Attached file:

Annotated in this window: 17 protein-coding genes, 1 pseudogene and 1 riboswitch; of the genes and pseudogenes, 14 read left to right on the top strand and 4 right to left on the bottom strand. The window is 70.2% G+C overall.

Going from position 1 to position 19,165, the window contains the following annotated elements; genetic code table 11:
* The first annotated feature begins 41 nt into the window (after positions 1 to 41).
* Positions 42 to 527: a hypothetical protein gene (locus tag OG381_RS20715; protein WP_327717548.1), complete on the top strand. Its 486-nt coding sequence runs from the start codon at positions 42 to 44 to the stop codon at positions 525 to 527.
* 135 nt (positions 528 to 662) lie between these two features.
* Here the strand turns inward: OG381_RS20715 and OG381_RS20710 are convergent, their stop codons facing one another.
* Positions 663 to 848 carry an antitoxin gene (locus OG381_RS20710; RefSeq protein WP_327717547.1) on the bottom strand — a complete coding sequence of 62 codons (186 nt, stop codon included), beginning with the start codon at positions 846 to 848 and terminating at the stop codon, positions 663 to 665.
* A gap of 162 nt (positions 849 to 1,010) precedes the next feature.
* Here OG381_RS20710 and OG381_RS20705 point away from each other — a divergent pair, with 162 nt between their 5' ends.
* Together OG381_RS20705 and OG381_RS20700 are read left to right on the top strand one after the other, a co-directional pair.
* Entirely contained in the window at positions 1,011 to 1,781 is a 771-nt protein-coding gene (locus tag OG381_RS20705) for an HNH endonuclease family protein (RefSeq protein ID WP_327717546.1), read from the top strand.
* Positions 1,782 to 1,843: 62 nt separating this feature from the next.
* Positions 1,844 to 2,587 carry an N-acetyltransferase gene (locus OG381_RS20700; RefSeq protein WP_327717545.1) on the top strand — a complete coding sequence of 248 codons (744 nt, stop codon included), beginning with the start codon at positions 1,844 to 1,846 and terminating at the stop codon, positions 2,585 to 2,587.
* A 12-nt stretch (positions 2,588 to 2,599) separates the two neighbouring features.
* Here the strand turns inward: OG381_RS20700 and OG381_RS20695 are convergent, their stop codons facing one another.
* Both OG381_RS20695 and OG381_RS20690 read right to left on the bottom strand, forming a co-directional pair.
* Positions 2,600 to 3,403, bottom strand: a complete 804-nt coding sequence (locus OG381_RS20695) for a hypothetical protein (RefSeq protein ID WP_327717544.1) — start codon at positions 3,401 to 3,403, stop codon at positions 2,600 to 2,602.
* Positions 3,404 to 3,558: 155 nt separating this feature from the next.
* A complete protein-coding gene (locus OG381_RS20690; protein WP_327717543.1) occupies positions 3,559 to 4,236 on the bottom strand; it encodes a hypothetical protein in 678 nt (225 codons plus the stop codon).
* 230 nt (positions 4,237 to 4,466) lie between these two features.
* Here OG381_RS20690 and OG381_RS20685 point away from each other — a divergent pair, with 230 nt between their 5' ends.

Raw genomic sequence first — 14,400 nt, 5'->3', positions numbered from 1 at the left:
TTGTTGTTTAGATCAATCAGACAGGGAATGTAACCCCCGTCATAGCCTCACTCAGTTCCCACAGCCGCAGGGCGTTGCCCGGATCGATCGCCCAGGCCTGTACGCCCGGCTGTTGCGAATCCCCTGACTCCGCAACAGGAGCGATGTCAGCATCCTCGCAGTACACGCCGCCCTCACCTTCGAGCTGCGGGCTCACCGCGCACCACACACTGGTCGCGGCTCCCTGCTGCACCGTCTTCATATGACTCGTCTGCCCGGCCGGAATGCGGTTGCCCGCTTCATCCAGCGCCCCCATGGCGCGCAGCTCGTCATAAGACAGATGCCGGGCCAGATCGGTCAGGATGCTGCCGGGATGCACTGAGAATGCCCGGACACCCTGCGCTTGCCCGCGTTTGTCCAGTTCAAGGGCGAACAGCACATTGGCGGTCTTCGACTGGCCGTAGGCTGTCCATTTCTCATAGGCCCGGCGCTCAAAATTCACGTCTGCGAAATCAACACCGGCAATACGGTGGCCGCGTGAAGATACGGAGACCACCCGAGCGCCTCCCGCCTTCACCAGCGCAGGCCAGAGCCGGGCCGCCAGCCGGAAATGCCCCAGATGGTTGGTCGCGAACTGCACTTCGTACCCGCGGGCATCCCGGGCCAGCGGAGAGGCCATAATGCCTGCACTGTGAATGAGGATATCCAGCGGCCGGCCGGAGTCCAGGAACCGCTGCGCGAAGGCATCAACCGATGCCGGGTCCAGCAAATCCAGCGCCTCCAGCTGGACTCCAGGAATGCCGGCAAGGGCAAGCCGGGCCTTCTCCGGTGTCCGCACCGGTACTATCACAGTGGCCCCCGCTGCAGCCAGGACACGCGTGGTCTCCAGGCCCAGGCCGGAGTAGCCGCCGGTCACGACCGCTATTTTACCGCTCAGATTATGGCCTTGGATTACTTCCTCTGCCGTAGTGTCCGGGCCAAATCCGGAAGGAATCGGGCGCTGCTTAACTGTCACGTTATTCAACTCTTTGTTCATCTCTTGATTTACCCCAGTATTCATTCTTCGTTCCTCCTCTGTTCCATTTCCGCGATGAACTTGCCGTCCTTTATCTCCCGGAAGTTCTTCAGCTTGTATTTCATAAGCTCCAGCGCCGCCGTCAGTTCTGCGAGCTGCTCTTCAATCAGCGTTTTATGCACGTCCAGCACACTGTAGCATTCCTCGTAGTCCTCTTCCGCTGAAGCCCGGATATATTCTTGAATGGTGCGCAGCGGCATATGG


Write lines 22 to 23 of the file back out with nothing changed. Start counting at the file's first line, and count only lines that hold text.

Raw genomic sequence first — 14,400 nt, 5'->3', positions numbered from 1 at the left:
TTGTTGTTTAGATCAATCAGACAGGGAATGTAACCCCCGTCATAGCCTCACTCAGTTCCCACAGCCGCAGGGCGTTGCCCGGATCGATCGCCCAGGCCTGTACGCCCGGCTGTTGCGAATCCCCTGACTCCGCAACAGGAGCGATGTCAGCATCCTCGCAGTACACGCCGCCCTCACCTTCGAGCTGCGGGCTCACCGCGCACCACACACTGGTCGCGGCTCCCTGCTGCACCGTCTTCATATGACTCGTCTGCCCGGCCGGAATGCGGTTGCCCGCTTCATCCAGCGCCCCCATGGCGCGCAGCTCGTCATAAGACAGATGCCGGGCCAGATCGGTCAGGATGCTGCCGGGATGCACTGAGAATGCCCGGACACCCTGCGCTTGCCCGCGTTTGTCCAGTTCAAGGGCGAACAGCACATTGGCGGTCTTCGACTGGCCGTAGGCTGTCCATTTCTCATAGGCCCGGCGCTCAAAATTCACGTCTGCGAAATCAACACCGGCAATACGGTGGCCGCGTGAAGATACGGAGACCACCCGAGCGCCTCCCGCCTTCACCAGCGCAGGCCAGAGCCGGGCCGCCAGCCGGAAATGCCCCAGATGGTTGGTCGCGAACTGCACTTCGTACCCGCGGGCATCCCGGGCCAGCGGAGAGGCCATAATGCCTGCACTGTGAATGAGGATATCCAGCGGCCGGCCGGAGTCCAGGAACCGCTGCGCGAAGGCATCAACCGATGCCGGGTCCAGCAAATCCAGCGCCTCCAGCTGGACTCCAGGAATGCCGGCAAGGGCAAGCCGGGCCTTCTCCGGTGTCCGCACCGGTACTATCACAGTGGCCCCCGCTGCAGCCAGGACACGCGTGGTCTCCAGGCCCAGGCCGGAGTAGCCGCCGGTCACGACCGCTATTTTACCGCTCAGATTATGGCCTTGGATTACTTCCTCTGCCGTAGTGTCCGGGCCAAATCCGGAAGGAATCGGGCGCTGCTTAACTGTCACGTTATTCAACTCTTTGTTCATCTCTTGATTTACCCCAGTATTCATTCTTCGTTCCTCCTCTGTTCCATTTCCGCGATGAACTTGCCGTCCTTTATCTCCCGGAAGTTCTTCAGCTTGTATTTCATAAGCTCCAGCGCCGCCGTCAGTTCTGCGAGCTGCTCTTCAATCAGCGTTTTATGCACGTCCAGCACACTGTAGCATTCCTCGTAGTCCTCTTCCGCTGAAGCCCGGATATATTCTTGAATGGTGCGCAGCGGCATATGG